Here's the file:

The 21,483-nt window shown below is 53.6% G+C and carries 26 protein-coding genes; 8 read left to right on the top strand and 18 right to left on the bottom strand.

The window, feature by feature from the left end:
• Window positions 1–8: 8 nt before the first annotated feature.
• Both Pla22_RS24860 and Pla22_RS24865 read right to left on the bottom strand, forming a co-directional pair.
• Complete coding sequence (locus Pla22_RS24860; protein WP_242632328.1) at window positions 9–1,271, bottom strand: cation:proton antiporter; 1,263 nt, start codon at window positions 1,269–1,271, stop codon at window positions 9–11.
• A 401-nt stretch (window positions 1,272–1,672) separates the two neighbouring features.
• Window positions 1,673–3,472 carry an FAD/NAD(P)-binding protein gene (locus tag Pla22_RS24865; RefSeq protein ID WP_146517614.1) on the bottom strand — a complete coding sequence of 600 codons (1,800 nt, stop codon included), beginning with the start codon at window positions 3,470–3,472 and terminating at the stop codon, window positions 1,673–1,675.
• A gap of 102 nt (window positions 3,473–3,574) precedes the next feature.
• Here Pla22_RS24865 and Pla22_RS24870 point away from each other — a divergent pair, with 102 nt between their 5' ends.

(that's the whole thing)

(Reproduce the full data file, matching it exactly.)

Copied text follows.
The 21,483-nt window shown below is 53.6% G+C and carries 26 protein-coding genes; 8 read left to right on the top strand and 18 right to left on the bottom strand.

The window, feature by feature from the left end:
• Window positions 1–8: 8 nt before the first annotated feature.
• Both Pla22_RS24860 and Pla22_RS24865 read right to left on the bottom strand, forming a co-directional pair.
• Complete coding sequence (locus Pla22_RS24860; protein WP_242632328.1) at window positions 9–1,271, bottom strand: cation:proton antiporter; 1,263 nt, start codon at window positions 1,269–1,271, stop codon at window positions 9–11.
• A 401-nt stretch (window positions 1,272–1,672) separates the two neighbouring features.
• Window positions 1,673–3,472 carry an FAD/NAD(P)-binding protein gene (locus tag Pla22_RS24865; RefSeq protein ID WP_146517614.1) on the bottom strand — a complete coding sequence of 600 codons (1,800 nt, stop codon included), beginning with the start codon at window positions 3,470–3,472 and terminating at the stop codon, window positions 1,673–1,675.
• A gap of 102 nt (window positions 3,473–3,574) precedes the next feature.
• Here Pla22_RS24865 and Pla22_RS24870 point away from each other — a divergent pair, with 102 nt between their 5' ends.